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EAA AirVenture Oshkosh RSS FeedPower to the people: OEMs spotlight new engines & alternative fuels
By James Wynbrandt, EAA AirVenture Today
  

Photo by Tyson Rininger

July 29, 2009 - Oshkosh, Wisconsin - With concerns about the cost of aviation fuel and emissions both running high, Teledyne Continental Motors (TCM) and Lycoming, the two major U.S. piston engine manufacturers, are showcasing some of their solutions at Oshkosh.

TCM
Mobile, Alabama-based TCM announced receiving FAA Certification for the first Full Authority Digital Electronic Controlled (FADEC)- turbocharged engine, the 350-hp TSIOF-550. TCM president Rhett Ross says the engine was developed “in response to requests from airframe manufacturers wanting a high horsepower engine offering, mated with advanced electronic engine controls.”

TCM’s PowerLink FADEC allows single- lever control of the engine. Pilots select either best power or best economy, and the engine automatically adjusts mixture and propeller pitch for all phases of flight accordingly. An experimental version of the TSIOF550 has been flying on the front of a Lancair IVP for over 550 hours, and it has cruised at 255 knots on 17.5 gph fuel burn.

TCM has also been active in developing engines compatible with alternative fuels. President Rhett Ross and company pilot and engineer Keith Chatten flew its factory turbocharged Cirrus SR22 with a standard TCM production engine to Oshkosh using UL94 unleaded aviation fuel. With ASTM working for certification of UL94, TCM has shifted from testing the fuel to readying its engines for its introduction.

“Today’s flight demonstrated that our standard factory turbo is ready for future fuels and has the fuel economy necessary to benefit our customers,” Ross said. The company has successfully flown both turbocharged and normally aspirated engines on unleaded fuels.

TCM also introduced what it’s calling the TR22, for Turbo Realized 22, engine. Initially developed for the kit and experimental aircraft markets, it is now the subject of an aggressive Supplemental Type Certificate (STC) program, aimed at retrofits of Cirrus SR22 aircraft. According to TCM, the TR22 will deliver a 3,000 fpm climb rate at 130 knots at sea level, and provide max cruise performance of 196 knots at 9,000 feet and 204 knots at 18,000 feet. The company expects to receive STC certification by the end of this year.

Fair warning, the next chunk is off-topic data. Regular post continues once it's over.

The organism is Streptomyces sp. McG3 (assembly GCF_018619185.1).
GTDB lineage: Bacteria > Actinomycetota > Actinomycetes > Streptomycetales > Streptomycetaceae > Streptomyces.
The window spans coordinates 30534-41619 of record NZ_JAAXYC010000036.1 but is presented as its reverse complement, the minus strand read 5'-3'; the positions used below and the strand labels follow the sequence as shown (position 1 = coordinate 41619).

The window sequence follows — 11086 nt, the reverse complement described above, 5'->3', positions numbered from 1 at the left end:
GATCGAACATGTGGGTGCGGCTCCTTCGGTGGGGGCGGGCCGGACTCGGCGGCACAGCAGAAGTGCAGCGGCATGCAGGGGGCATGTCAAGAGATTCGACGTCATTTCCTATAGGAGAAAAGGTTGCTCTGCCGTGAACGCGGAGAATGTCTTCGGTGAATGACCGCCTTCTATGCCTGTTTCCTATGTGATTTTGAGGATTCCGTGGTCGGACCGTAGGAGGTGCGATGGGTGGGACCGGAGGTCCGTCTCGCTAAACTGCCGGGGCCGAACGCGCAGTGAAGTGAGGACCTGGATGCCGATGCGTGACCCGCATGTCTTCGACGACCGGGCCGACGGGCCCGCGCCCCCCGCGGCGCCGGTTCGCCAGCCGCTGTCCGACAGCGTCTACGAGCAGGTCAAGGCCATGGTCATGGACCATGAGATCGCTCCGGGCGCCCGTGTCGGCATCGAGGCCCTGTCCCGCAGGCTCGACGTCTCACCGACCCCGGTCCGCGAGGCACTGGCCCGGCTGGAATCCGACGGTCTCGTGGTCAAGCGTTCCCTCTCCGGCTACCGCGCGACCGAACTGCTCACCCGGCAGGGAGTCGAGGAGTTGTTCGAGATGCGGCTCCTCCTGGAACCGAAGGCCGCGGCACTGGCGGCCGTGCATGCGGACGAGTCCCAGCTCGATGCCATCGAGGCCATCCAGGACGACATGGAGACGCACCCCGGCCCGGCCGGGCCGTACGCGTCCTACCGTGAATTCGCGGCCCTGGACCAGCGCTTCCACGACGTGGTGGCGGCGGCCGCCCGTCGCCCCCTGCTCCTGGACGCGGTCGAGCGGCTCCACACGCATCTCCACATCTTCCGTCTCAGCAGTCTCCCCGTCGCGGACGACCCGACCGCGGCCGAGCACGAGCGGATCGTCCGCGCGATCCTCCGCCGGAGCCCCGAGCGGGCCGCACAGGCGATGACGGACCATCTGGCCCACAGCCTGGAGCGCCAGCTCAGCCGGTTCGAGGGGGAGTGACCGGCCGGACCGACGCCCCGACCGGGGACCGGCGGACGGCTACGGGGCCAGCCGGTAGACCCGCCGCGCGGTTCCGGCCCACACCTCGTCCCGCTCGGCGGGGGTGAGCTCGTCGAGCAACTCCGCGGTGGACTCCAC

The new engines, the TSIOF550- powered Lancair, and the company’s UL94-burning SR22 are on display at the TCM booth, 229-234.

Lycoming
Lycoming, of Williamsport, Pennsylvania, is also heavily involved in alternative fuels research. That includes current testing of 100SF, a renewable fuel under development as a possible replacement for 100LL, usable without modifying existing engines. Lycoming is providing the engines for testing the Swift Fuel, which is undergoing evaluation.

At AirVenture 2008, Lycoming announced its iE2 engine series, designed as an alternative fuel-friendly powerplant. Lycoming chose Lancair International of Redmond, Oregon, as the launch customer for the non-certified engine, and the maiden flight of an iE2 engine occurred July 2, when a TEO 540-EXP iE2 powered a Lancair Evolution. That aircraft flew to AirVenture this year and is on display at the Lycoming booth. The 350-hp twinturbocharged and intercooled engine is the first iE2 model planned.

The first OEM installations are being calibrated and the certification program is underway.

Lycoming is also debuting its IO-233- LSA light-sport aviation engine. The 116-hp LSA engine will be FAA-certified.

Lycoming will commence onwing ground, taxi, and flight testing of the 116-hp immediately following AirVenture.

Additionally, Lycoming is displaying its new IO-390-A3A6, a 210-hp upgrade of its popular 200-hp IO 360. The company is seeking both certification and a Supplemental Type Certificate (STC) to install the engine in three legacy models of the Mooney Airplane Company’s M20 E, F, and J models.

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